In 2011, the first six months, the dividend was paid in March and the shortfall was high with just 6 months of cash flow supporting the yearly dividend. Securities were sold and cash was used. To pay the dividend, $20 million in investments were sold and cash decreased by $20 million. That will look better at year’s end.
Interesting quirky little company. It generates cash, invests cash for shareholders, does not dilute shareholders with share issues and share count is low; issues no debt and pays for acquisitions as it goes. Returns on invested capital are high. Insiders own a good deal of the company. It is followed by one analyst and seems to live by its own rules, not heeding Wall Street much. There are no conference calls and the SEC filings are generally short, straight-forward and to the point.
It’s best growth is likely behind it and the price per share is likely to depend on the dividend. With the yield at 8.7% and in the absence of bad news, NPK is not likely to move much one way or another. Should it drop the dividend dramatically, expect the stock price to follow suit. There is not enough growth here to push the price higher if the dividend is pulled.
It seems unlikely that the dividend is just a passing phase. It has been paid for decades—just not at such high yields as currently exist. The special dividend may be abandoned. If so, I suspect the regular dividend would approximate at least a 5% yield at current prices. Ms Cohen depends on the dividend for the bulk of her income and her self-interest happens to be aligned with other shareholders at least for now. Guidance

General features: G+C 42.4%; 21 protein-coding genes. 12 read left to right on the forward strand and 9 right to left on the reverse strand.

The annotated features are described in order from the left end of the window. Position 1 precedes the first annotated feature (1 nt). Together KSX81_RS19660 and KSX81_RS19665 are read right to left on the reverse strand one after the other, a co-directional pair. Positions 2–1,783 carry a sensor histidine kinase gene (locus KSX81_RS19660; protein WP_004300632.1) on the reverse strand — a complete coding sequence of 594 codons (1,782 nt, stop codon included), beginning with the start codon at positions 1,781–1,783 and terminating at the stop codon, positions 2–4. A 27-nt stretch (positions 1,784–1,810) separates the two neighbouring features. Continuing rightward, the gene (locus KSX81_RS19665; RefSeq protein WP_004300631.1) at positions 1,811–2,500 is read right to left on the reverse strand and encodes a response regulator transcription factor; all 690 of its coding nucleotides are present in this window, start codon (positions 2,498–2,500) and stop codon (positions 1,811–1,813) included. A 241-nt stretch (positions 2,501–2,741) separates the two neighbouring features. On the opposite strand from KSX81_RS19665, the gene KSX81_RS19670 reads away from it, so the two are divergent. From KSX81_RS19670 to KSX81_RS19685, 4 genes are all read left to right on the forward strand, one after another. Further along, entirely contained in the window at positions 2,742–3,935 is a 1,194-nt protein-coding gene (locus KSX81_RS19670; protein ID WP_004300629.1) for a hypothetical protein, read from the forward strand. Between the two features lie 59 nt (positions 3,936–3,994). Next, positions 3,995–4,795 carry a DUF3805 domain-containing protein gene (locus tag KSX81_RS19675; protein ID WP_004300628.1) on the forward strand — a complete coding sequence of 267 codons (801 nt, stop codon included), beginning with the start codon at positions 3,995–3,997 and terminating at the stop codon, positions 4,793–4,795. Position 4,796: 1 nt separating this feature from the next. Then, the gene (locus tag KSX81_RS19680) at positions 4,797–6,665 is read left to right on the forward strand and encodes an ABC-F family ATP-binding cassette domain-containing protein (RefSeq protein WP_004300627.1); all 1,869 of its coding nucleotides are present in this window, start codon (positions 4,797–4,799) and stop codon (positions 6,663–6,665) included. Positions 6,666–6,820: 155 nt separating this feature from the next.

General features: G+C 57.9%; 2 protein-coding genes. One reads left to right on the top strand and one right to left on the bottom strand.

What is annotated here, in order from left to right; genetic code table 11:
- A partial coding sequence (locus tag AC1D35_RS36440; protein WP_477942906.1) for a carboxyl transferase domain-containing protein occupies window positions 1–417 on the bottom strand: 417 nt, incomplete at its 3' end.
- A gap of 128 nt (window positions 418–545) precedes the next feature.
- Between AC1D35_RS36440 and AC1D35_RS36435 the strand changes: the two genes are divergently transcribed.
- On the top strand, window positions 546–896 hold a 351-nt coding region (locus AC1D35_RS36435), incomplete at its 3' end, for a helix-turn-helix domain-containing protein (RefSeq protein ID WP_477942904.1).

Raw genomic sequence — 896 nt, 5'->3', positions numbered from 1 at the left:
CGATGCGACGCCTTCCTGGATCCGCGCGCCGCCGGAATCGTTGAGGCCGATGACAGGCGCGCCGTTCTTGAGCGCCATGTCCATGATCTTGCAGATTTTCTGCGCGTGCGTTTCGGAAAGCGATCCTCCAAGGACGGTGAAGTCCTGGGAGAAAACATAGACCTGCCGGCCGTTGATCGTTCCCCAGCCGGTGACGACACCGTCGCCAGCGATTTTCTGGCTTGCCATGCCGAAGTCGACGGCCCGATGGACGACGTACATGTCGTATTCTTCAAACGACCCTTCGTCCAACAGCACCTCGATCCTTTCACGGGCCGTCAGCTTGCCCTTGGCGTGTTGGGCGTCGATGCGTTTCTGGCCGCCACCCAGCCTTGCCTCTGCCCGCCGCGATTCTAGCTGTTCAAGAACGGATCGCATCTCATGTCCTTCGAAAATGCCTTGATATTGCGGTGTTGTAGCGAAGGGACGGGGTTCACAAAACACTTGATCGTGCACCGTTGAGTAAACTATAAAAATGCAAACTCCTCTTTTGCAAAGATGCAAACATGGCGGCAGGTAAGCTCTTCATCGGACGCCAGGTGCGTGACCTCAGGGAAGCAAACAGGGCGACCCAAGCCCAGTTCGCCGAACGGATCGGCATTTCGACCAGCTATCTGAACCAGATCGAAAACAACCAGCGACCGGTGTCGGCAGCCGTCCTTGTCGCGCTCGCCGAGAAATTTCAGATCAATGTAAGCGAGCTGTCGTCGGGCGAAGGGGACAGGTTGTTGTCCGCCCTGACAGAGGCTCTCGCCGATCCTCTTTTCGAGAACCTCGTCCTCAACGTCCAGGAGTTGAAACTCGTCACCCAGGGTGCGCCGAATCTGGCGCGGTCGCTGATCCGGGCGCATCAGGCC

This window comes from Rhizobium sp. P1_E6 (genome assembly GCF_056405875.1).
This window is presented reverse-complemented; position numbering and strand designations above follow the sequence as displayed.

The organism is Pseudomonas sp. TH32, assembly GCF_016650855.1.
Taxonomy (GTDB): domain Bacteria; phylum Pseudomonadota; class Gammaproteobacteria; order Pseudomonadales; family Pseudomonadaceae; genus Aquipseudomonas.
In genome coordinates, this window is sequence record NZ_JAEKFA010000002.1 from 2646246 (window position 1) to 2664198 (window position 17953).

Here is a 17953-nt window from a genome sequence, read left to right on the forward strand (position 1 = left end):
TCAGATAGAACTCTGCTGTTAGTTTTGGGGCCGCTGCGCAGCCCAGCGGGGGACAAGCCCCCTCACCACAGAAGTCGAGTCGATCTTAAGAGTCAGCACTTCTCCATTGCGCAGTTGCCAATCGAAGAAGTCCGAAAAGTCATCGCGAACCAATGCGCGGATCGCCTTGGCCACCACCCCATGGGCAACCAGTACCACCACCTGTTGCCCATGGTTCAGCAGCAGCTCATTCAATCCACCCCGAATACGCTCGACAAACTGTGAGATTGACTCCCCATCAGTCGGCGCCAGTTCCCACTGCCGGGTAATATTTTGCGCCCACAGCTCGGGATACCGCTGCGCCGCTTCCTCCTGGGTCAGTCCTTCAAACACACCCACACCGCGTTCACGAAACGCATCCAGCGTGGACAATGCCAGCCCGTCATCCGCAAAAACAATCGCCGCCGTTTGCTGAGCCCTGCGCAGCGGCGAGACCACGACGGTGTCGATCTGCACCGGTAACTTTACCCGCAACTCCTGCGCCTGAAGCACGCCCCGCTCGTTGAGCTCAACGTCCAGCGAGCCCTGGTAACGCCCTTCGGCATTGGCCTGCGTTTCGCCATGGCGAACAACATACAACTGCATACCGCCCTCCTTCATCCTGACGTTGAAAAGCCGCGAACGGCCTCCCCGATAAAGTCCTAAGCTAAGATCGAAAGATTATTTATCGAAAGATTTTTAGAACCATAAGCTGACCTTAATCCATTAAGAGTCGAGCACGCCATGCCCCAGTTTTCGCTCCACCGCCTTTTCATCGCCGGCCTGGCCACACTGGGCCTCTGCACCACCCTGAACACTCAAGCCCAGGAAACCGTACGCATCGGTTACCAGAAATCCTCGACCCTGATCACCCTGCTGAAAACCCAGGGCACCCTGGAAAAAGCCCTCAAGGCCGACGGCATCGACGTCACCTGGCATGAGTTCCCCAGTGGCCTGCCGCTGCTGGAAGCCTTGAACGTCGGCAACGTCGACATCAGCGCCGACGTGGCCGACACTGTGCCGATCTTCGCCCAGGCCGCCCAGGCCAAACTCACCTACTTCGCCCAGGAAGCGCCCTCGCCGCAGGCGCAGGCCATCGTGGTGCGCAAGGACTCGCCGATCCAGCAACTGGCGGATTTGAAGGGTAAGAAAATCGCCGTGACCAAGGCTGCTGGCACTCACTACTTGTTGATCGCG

In looking ahead to 2011, Ms. Cohen stated, “The Federal Reserve Board’s ultra easy money policy in combination with its monetization of the debt and the administration’s fiscal irresponsibility, all but assures continued commodity inflation throughout the new year. As such, 2011 is expected to be an even more challenging year than 2010.
With challenges, there are always opportunities. The Defense segment is in the process of bringing additional work from its 40MM systems contract in house with the anticipation that further vertical integration will ultimately enhance profitability. A new adult underwear machine ordered by the Absorbent Products segment should be installed and in operation during the second quarter of the year.
The machine is designed to manufacture gender specific product, i.e., disposable underwear tailored to the specific needs of men and women. Gender specific products are very much in demand and should provide the segment with an opportunity to enter the retail market, as well as further serve the institutional market with premium products.”